I did a photo shoot a few years back and spent quite awhile trying to capture unique shots of this very large ferris wheel. I wanted something a little different to highlight the architectural detail of this beautiful wheel. As I went through the shots and started narrowing it down to unique angles, I thought that with the geometric simplicity of the structure, why not try some of these angles in a sketching or ink pen style…both simplistic in visual appearance and focusing specifically on the structure.

With the help of Adobe Photoshop I came up with these prints that portray two very different angles and perspectives of the gondolas as they went around the large wheel.

 

“Seattle Great Wheel”

Thoughts?

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Black and White Photography – Mood and Depth

I have shared on a number of my posts, my love of black and white photography. I have always been drawn to it for a variety of reasons, two of which I wanted to talk about today; mood and depth.

Eliminating color from a picture can create an entirely new more interesting image. Key word there is “can”. It doesn’t compliment or help create a visual story on every image, but on certain images it tells a better story to the viewer than leaving it color. Two of the elements that are impacted by using monochrome coloring are mood and depth.

Eliminating the visual busyness of color helps create a mood to a capture. Yes, it is typically more of a somber mood, but this can add flavor to the overall look the photographer is going for.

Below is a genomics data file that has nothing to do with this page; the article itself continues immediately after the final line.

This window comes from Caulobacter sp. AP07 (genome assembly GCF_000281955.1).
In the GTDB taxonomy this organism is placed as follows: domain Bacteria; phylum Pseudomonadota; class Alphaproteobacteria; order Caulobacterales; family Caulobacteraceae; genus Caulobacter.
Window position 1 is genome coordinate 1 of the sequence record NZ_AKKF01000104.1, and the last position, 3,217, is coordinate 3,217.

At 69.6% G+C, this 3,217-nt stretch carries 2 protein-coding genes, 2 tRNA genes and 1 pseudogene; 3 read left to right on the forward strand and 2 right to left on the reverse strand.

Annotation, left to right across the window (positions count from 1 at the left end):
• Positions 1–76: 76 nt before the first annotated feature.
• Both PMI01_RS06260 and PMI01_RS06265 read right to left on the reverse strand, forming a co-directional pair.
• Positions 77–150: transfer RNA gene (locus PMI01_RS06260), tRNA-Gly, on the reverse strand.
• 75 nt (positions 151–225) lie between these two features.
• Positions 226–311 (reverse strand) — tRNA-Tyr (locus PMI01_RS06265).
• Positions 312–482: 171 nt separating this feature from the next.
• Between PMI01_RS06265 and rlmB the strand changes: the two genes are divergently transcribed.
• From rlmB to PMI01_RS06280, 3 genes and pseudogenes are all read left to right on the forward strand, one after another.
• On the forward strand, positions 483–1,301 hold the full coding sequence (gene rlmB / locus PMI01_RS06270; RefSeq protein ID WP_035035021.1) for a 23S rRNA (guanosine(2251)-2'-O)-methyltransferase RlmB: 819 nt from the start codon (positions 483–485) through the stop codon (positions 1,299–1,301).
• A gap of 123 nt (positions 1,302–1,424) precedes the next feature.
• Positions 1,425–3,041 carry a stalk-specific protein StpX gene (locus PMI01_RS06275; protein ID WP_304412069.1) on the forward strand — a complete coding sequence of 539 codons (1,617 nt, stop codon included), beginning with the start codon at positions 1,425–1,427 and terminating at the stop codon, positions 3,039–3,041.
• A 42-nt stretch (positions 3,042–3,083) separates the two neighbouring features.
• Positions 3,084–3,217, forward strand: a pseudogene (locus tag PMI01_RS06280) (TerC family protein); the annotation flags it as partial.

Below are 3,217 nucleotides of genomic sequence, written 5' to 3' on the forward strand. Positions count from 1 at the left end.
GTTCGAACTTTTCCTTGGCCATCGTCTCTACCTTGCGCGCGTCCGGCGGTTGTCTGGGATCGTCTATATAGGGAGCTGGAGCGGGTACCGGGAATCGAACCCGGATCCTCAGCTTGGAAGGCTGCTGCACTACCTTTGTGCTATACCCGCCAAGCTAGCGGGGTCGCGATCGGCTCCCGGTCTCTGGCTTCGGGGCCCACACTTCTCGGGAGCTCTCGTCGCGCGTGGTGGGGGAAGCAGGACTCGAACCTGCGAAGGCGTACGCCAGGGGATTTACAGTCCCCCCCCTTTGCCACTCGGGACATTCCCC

Black and white can also enhance contrast between visual elements highlighting depth to a particular capture.

I have attached three black and white photographs from my gallery that highlight both of these elements.

In this example, the subject matter presented in black and white helps create a somber rather subdued tone to this capture. The photograph was taken an a cold, cloudy winter day. The barren tree branches reinforce this element of season, but also due to the stark contrast from the background help build depth to the visual experience. It recreates what I felt on the day I took the shot…it was a rather gloomy day and I loved the element of this carriage house being tucked back from the main property.

In this capture the light centered on the walkway creates a brighter and more upbeat mood. That aspect is reinforced as there isn’t any competition with color which allows the shaft of light to take center stage. The element of depth is supported in a more subtle way with this shot. Your eye is pulled to the center of the frame due to the shaft of light, but then meanders around the curve of the walkway back into the picture realizing there is more going on further into the picture under those hanging tree branches. The various shapes and contrasting darkness over lighter backgrounds create this depth.

The black and white aspect to this last capture creates a very neutral mood in that this could have been taken on a bright sunny day or a cloudy day. The biggest impact for this is depth. The dark tree branches frame an ocean coastline and reinforce the point of view as being high above the pounding surf. The foreground of craggy tree branches as the darkest element create the starting point to depth. Your eye is then pulled into the frame across the surf to the bluff across the way…distance and depth.  Thoughts?